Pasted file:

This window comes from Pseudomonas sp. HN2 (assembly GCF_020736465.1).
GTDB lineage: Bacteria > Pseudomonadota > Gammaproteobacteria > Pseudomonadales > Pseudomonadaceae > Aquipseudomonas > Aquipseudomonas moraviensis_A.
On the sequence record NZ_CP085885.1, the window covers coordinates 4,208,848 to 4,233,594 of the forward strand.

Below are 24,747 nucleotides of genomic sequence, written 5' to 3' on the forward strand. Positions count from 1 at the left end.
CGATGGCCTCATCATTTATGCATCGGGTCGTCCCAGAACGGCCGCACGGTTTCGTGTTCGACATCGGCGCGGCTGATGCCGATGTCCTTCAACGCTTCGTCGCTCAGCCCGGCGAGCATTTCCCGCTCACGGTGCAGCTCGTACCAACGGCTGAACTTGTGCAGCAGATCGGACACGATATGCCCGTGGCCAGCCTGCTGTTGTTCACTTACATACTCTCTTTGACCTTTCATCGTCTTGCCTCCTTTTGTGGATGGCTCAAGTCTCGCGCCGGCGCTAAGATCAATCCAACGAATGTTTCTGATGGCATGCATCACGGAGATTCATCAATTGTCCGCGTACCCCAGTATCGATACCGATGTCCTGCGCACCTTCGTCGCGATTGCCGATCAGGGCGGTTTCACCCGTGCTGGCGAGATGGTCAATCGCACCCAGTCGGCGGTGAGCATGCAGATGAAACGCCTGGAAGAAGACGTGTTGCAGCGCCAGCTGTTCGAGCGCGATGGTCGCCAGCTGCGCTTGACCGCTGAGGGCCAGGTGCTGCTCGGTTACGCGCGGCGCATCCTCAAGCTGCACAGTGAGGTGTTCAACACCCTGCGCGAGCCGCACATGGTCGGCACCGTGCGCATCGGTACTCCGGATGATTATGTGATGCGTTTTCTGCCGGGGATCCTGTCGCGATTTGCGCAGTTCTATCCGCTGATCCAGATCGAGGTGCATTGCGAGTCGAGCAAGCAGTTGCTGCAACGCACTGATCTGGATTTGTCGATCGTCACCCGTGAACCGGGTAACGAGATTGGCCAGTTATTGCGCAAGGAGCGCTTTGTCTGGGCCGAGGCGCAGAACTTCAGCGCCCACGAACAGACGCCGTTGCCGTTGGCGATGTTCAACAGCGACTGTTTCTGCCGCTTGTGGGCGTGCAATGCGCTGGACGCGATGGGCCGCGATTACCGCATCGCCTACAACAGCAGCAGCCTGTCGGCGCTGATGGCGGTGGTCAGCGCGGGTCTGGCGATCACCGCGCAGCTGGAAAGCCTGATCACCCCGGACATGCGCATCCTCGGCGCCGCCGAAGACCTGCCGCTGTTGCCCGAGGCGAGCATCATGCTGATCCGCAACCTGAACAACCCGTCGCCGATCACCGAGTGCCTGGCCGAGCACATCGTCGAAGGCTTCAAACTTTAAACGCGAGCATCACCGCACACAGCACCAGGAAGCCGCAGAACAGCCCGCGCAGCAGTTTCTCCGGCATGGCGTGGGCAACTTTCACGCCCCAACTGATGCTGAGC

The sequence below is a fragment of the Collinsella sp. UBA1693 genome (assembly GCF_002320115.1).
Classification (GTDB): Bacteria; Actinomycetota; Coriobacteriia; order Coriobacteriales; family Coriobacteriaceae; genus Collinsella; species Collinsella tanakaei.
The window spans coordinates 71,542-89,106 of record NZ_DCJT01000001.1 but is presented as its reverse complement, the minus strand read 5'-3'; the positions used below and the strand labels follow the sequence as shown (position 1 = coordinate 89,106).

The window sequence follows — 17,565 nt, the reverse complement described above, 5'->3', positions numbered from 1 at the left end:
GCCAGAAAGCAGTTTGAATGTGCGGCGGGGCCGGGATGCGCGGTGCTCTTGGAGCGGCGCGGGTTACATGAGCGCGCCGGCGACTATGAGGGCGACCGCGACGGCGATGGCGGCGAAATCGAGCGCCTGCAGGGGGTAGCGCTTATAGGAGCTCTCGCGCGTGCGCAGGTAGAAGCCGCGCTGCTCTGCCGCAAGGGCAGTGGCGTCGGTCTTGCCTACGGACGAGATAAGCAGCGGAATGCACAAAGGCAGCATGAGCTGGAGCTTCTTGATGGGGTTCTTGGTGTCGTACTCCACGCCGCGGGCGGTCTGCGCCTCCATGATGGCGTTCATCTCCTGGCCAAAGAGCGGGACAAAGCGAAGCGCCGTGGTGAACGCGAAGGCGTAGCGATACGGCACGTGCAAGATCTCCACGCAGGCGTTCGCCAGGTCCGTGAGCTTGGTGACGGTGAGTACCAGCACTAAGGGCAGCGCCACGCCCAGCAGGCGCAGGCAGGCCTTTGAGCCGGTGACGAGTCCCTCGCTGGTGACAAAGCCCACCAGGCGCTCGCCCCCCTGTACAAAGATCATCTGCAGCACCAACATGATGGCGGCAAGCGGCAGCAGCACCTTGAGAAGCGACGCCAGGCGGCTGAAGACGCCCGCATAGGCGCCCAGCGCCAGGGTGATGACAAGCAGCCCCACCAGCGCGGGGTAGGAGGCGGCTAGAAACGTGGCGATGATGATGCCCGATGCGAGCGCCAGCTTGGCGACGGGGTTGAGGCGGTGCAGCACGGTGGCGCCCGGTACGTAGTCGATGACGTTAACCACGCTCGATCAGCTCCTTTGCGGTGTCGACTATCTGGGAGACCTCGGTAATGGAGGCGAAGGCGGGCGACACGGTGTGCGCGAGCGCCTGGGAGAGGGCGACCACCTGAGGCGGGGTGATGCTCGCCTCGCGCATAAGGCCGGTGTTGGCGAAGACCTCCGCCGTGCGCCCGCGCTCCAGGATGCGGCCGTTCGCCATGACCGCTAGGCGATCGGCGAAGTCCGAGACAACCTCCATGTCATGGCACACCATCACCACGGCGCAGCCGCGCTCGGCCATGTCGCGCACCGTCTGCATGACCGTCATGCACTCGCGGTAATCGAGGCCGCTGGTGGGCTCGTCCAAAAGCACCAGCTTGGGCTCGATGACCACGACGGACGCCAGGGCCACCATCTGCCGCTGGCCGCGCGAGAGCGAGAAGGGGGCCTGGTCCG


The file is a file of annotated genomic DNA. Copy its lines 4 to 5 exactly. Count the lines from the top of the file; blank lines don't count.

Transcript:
Below are 24,747 nucleotides of genomic sequence, written 5' to 3' on the forward strand. Positions count from 1 at the left end.
CGATGGCCTCATCATTTATGCATCGGGTCGTCCCAGAACGGCCGCACGGTTTCGTGTTCGACATCGGCGCGGCTGATGCCGATGTCCTTCAACGCTTCGTCGCTCAGCCCGGCGAGCATTTCCCGCTCACGGTGCAGCTCGTACCAACGGCTGAACTTGTGCAGCAGATCGGACACGATATGCCCGTGGCCAGCCTGCTGTTGTTCACTTACATACTCTCTTTGACCTTTCATCGTCTTGCCTCCTTTTGTGGATGGCTCAAGTCTCGCGCCGGCGCTAAGATCAATCCAACGAATGTTTCTGATGGCATGCATCACGGAGATTCATCAATTGTCCGCGTACCCCAGTATCGATACCGATGTCCTGCGCACCTTCGTCGCGATTGCCGATCAGGGCGGTTTCACCCGTGCTGGCGAGATGGTCAATCGCACCCAGTCGGCGGTGAGCATGCAGATGAAACGCCTGGAAGAAGACGTGTTGCAGCGCCAGCTGTTCGAGCGCGATGGTCGCCAGCTGCGCTTGACCGCTGAGGGCCAGGTGCTGCTCGGTTACGCGCGGCGCATCCTCAAGCTGCACAGTGAGGTGTTCAACACCCTGCGCGAGCCGCACATGGTCGGCACCGTGCGCATCGGTACTCCGGATGATTATGTGATGCGTTTTCTGCCGGGGATCCTGTCGCGATTTGCGCAGTTCTATCCGCTGATCCAGATCGAGGTGCATTGCGAGTCGAGCAAGCAGTTGCTGCAACGCACTGATCTGGATTTGTCGATCGTCACCCGTGAACCGGGTAACGAGATTGGCCAGTTATTGCGCAAGGAGCGCTTTGTCTGGGCCGAGGCGCAGAACTTCAGCGCCCACGAACAGACGCCGTTGCCGTTGGCGATGTTCAACAGCGACTGTTTCTGCCGCTTGTGGGCGTGCAATGCGCTGGACGCGATGGGCCGCGATTACCGCATCGCCTACAACAGCAGCAGCCTGTCGGCGCTGATGGCGGTGGTCAGCGCGGGTCTGGCGATCACCGCGCAGCTGGAAAGCCTGATCACCCCGGACATGCGCATCCTCGGCGCCGCCGAAGACCTGCCGCTGTTGCCCGAGGCGAGCATCATGCTGATCCGCAACCTGAACAACCCGTCGCCGATCACCGAGTGCCTGGCCGAGCACATCGTCGAAGGCTTCAAACTTTAAACGCGAGCATCACCGCACACAGCACCAGGAAGCCGCAGAACAGCCCGCGCAGCAGTTTCTCCGGCATGGCGTGGGCAACTTTCACGCCCCAACTGATGCTGAGC